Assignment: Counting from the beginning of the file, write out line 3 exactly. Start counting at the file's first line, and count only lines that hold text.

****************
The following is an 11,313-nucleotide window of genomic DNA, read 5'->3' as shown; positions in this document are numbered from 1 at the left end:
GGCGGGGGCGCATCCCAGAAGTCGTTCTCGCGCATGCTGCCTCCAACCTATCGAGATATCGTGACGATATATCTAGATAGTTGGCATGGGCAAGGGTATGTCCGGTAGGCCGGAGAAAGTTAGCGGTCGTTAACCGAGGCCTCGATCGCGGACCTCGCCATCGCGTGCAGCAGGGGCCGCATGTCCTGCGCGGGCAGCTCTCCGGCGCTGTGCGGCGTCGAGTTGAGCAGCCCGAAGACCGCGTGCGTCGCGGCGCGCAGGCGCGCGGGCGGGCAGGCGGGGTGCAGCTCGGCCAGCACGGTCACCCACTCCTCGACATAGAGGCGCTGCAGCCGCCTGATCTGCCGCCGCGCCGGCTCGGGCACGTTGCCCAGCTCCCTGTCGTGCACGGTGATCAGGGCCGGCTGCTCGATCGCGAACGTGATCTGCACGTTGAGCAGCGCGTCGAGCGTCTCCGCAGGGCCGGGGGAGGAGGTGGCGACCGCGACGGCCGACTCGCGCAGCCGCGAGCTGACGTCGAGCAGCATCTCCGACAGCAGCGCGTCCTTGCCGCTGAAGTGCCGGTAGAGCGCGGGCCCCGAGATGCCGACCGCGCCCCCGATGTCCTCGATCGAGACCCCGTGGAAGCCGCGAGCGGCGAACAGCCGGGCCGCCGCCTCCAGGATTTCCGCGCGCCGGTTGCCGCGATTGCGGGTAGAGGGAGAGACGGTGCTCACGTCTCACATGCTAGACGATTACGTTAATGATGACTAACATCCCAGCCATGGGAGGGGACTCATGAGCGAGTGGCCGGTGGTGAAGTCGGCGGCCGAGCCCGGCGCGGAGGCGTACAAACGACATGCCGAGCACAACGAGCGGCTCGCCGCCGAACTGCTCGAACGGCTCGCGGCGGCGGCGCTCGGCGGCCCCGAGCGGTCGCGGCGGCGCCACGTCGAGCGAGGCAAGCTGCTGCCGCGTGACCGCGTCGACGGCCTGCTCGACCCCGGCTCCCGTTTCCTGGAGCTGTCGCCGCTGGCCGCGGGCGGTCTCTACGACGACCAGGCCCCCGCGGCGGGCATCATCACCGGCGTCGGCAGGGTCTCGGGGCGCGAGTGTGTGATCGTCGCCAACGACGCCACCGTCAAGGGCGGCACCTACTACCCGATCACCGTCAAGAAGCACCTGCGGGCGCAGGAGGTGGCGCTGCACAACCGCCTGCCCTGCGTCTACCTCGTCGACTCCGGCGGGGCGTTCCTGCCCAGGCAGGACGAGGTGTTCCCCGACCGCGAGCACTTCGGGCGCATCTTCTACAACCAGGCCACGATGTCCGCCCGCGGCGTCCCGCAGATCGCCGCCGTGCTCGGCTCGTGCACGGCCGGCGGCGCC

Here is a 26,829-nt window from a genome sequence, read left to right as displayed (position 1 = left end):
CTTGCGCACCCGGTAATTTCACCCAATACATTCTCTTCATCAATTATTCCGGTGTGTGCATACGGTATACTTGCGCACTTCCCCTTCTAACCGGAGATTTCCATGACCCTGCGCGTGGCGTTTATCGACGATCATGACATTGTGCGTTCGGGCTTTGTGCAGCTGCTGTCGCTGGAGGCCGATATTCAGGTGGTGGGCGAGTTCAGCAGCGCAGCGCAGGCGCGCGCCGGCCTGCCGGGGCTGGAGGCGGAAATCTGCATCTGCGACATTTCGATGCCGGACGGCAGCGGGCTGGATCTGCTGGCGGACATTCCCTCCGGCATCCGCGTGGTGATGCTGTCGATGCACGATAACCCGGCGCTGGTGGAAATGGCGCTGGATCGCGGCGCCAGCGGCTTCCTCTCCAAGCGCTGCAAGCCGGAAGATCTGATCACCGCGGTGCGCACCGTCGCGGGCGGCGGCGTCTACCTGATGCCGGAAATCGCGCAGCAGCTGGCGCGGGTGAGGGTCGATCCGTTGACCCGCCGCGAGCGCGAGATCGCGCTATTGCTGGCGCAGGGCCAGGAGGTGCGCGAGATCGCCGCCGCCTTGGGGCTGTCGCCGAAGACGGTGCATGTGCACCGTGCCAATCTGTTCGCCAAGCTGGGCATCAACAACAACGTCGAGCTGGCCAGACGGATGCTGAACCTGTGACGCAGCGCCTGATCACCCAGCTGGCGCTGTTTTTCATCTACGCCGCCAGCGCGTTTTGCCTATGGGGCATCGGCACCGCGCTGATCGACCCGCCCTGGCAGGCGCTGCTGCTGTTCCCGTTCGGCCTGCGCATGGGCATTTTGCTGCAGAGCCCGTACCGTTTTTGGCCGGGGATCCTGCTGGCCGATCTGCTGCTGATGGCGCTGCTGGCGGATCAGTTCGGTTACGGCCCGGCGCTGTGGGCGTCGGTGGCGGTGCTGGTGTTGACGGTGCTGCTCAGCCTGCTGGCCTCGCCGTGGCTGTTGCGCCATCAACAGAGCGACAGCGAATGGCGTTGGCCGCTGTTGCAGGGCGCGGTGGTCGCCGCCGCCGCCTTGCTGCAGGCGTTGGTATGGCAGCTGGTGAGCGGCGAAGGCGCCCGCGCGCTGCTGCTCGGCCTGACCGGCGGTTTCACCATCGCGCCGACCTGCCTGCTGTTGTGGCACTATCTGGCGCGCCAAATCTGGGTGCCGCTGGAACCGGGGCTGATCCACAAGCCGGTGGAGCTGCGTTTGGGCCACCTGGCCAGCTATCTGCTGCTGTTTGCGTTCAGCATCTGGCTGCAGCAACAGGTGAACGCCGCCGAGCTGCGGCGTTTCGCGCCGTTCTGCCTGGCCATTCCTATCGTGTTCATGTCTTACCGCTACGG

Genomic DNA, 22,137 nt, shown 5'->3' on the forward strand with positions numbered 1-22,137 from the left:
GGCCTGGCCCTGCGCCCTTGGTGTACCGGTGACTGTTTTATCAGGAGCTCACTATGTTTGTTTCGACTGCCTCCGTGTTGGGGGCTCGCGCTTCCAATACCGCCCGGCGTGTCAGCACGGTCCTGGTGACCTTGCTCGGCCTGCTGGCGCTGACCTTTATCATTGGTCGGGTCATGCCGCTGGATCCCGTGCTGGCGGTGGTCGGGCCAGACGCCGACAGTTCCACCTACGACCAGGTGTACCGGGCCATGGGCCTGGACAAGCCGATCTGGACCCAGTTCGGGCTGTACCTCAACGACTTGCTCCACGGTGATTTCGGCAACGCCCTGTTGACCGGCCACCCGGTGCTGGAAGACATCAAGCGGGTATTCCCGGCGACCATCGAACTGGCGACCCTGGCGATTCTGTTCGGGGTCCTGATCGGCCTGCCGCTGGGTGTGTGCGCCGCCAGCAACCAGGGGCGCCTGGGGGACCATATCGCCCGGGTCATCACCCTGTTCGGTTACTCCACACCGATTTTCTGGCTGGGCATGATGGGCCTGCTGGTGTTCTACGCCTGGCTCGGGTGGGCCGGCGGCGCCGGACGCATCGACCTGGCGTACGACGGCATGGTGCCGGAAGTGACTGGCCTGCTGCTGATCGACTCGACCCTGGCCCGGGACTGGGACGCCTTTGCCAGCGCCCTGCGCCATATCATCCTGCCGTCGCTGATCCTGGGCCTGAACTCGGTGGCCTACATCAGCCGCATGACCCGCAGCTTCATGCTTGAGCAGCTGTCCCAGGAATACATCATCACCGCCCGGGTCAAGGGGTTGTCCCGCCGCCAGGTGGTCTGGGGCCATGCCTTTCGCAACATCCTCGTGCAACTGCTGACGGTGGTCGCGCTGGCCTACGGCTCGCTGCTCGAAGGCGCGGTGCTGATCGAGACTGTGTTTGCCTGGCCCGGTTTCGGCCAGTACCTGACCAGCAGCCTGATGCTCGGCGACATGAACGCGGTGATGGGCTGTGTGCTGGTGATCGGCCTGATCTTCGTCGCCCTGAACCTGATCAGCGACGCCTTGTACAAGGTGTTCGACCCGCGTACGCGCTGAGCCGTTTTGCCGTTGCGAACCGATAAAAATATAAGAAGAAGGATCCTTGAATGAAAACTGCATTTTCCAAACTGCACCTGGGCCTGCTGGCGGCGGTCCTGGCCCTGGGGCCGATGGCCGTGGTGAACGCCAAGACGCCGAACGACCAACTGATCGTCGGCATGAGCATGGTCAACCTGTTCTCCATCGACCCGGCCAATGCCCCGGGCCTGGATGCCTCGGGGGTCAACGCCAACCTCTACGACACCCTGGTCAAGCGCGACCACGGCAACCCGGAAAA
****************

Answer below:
Here is a 26,829-nt window from a genome sequence, read left to right as displayed (position 1 = left end):